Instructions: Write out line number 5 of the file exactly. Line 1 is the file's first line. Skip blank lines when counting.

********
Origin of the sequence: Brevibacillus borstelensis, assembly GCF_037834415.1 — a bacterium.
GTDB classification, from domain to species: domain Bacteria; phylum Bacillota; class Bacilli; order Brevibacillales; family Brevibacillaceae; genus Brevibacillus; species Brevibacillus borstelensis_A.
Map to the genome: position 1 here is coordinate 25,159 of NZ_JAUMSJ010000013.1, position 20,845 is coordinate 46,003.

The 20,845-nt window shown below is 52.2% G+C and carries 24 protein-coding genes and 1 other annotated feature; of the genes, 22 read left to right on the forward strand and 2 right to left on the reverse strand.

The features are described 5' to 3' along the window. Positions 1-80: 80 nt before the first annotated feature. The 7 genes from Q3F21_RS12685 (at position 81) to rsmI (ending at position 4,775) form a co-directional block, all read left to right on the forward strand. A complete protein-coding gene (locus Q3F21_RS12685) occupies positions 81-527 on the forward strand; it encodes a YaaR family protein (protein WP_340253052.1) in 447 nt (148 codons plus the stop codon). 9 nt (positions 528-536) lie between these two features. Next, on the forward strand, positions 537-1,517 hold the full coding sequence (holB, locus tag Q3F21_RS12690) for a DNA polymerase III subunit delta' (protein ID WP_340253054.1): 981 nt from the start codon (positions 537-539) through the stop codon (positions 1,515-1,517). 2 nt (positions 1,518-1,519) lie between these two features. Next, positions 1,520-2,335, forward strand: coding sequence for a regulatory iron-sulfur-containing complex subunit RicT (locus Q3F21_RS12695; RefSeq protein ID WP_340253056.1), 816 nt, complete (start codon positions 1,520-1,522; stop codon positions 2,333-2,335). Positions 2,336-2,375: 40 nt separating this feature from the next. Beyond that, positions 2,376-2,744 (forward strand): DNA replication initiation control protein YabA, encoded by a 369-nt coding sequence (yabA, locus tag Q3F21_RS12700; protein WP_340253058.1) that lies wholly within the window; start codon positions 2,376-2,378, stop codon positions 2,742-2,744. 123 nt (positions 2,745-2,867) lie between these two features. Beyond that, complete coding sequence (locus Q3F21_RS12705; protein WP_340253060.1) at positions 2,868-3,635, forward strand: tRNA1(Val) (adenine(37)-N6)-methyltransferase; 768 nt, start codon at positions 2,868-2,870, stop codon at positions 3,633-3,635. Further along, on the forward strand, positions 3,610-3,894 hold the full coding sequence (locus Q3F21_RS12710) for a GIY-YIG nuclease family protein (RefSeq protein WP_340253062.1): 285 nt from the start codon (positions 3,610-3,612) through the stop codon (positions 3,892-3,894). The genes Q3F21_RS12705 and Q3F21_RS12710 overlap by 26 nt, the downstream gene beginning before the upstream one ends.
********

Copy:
The features are described 5' to 3' along the window. Positions 1-80: 80 nt before the first annotated feature. The 7 genes from Q3F21_RS12685 (at position 81) to rsmI (ending at position 4,775) form a co-directional block, all read left to right on the forward strand. A complete protein-coding gene (locus Q3F21_RS12685) occupies positions 81-527 on the forward strand; it encodes a YaaR family protein (protein WP_340253052.1) in 447 nt (148 codons plus the stop codon). 9 nt (positions 528-536) lie between these two features. Next, on the forward strand, positions 537-1,517 hold the full coding sequence (holB, locus tag Q3F21_RS12690) for a DNA polymerase III subunit delta' (protein ID WP_340253054.1): 981 nt from the start codon (positions 537-539) through the stop codon (positions 1,515-1,517). 2 nt (positions 1,518-1,519) lie between these two features. Next, positions 1,520-2,335, forward strand: coding sequence for a regulatory iron-sulfur-containing complex subunit RicT (locus Q3F21_RS12695; RefSeq protein ID WP_340253056.1), 816 nt, complete (start codon positions 1,520-1,522; stop codon positions 2,333-2,335). Positions 2,336-2,375: 40 nt separating this feature from the next. Beyond that, positions 2,376-2,744 (forward strand): DNA replication initiation control protein YabA, encoded by a 369-nt coding sequence (yabA, locus tag Q3F21_RS12700; protein WP_340253058.1) that lies wholly within the window; start codon positions 2,376-2,378, stop codon positions 2,742-2,744. 123 nt (positions 2,745-2,867) lie between these two features. Beyond that, complete coding sequence (locus Q3F21_RS12705; protein WP_340253060.1) at positions 2,868-3,635, forward strand: tRNA1(Val) (adenine(37)-N6)-methyltransferase; 768 nt, start codon at positions 2,868-2,870, stop codon at positions 3,633-3,635. Further along, on the forward strand, positions 3,610-3,894 hold the full coding sequence (locus Q3F21_RS12710) for a GIY-YIG nuclease family protein (RefSeq protein WP_340253062.1): 285 nt from the start codon (positions 3,610-3,612) through the stop codon (positions 3,892-3,894). The genes Q3F21_RS12705 and Q3F21_RS12710 overlap by 26 nt, the downstream gene beginning before the upstream one ends.